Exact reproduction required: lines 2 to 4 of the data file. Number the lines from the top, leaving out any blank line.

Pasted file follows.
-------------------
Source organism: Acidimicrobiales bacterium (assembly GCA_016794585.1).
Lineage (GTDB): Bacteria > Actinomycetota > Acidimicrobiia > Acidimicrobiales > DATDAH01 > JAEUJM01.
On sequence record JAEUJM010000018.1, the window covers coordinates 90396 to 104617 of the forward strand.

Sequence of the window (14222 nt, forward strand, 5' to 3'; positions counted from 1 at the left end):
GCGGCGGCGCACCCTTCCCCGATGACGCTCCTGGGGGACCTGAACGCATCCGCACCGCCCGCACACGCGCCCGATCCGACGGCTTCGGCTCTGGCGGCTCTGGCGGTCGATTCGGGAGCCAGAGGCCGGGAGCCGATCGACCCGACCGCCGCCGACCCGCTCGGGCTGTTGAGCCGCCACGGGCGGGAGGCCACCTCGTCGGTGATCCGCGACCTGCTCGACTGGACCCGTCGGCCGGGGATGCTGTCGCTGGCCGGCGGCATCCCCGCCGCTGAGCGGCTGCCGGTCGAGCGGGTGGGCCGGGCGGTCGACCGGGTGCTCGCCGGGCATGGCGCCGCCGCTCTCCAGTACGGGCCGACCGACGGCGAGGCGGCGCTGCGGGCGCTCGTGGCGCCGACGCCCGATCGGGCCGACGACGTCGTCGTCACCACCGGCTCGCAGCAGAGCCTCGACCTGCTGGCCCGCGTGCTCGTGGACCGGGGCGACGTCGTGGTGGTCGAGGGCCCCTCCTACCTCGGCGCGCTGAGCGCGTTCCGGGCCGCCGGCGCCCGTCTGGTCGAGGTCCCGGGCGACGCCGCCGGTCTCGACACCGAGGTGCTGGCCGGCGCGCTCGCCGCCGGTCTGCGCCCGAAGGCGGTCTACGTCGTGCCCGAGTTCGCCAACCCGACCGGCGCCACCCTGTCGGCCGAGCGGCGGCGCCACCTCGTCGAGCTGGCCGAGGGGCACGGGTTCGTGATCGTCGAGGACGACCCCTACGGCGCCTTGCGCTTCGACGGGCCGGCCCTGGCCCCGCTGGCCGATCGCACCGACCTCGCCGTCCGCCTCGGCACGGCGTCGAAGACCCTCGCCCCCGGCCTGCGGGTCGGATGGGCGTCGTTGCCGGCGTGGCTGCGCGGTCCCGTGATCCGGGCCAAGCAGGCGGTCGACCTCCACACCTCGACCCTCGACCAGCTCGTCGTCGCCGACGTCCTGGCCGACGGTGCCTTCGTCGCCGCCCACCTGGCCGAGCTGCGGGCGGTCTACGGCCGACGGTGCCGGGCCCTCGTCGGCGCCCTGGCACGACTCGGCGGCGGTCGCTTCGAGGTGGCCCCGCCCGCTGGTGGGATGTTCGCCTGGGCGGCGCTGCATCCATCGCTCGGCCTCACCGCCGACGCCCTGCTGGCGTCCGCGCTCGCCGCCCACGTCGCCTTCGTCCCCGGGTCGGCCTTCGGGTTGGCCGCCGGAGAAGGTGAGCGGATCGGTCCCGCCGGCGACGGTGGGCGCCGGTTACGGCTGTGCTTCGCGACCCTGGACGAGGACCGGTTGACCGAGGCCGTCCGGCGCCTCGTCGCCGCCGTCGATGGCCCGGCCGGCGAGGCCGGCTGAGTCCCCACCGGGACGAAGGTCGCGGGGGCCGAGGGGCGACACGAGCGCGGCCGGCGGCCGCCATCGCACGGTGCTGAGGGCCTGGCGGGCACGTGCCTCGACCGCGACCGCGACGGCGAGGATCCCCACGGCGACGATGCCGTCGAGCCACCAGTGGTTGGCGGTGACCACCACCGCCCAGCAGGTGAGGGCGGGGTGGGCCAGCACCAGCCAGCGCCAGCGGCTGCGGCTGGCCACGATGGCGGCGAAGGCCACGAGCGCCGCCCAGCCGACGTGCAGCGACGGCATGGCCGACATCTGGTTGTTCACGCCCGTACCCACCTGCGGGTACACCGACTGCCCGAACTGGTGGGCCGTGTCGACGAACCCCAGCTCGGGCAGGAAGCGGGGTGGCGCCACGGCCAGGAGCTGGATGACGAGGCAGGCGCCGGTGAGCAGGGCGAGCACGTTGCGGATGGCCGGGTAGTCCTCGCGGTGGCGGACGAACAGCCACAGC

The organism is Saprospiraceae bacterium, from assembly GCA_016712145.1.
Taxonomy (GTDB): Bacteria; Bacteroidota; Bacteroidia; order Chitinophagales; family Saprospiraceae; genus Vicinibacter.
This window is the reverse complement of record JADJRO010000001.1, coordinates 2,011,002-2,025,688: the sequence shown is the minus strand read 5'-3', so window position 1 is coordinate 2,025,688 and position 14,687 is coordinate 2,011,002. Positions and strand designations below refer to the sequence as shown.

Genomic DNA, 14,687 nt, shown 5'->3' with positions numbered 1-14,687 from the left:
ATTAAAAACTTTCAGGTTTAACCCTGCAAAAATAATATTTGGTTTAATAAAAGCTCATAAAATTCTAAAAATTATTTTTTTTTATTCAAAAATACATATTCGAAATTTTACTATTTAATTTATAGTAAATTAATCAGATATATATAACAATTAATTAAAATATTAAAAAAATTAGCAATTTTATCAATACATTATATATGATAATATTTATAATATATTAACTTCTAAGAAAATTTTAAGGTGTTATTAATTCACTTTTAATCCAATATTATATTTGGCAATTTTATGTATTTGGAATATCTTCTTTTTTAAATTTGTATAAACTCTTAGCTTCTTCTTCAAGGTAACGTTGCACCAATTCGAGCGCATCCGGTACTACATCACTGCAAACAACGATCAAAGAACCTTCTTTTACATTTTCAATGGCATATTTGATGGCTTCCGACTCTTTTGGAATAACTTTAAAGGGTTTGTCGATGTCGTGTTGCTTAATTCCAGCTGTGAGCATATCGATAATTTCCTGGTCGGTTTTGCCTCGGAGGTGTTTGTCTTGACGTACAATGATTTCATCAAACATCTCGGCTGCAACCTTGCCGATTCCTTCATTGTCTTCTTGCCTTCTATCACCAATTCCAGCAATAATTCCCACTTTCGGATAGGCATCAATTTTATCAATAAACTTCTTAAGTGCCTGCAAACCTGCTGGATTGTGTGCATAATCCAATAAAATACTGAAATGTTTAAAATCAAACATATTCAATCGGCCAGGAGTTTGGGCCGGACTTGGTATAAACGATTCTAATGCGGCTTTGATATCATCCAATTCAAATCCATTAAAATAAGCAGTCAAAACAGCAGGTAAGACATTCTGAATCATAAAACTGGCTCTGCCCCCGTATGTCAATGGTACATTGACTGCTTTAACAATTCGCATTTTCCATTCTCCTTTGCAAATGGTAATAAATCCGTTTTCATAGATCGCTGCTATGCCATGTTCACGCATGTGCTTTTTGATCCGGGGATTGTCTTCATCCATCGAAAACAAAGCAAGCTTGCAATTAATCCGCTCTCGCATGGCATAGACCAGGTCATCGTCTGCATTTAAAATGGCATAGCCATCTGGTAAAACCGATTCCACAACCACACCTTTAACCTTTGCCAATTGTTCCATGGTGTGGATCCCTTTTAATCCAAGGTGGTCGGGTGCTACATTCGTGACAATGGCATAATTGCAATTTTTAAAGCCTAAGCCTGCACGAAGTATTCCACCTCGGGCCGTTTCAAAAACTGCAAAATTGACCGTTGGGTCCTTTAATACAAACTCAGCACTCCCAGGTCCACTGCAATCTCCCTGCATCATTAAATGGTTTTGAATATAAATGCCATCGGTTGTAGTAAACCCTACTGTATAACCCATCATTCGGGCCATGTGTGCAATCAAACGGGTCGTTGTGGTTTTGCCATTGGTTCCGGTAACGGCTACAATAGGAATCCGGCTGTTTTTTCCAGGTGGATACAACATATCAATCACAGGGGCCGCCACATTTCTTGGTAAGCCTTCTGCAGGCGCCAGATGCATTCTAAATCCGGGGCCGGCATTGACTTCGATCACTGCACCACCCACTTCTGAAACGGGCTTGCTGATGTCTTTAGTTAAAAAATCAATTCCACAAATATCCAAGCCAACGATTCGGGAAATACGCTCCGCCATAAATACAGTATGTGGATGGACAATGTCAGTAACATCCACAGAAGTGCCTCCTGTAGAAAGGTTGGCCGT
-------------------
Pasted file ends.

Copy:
Lineage (GTDB): Bacteria > Actinomycetota > Acidimicrobiia > Acidimicrobiales > DATDAH01 > JAEUJM01.
On sequence record JAEUJM010000018.1, the window covers coordinates 90396 to 104617 of the forward strand.

Sequence of the window (14222 nt, forward strand, 5' to 3'; positions counted from 1 at the left end):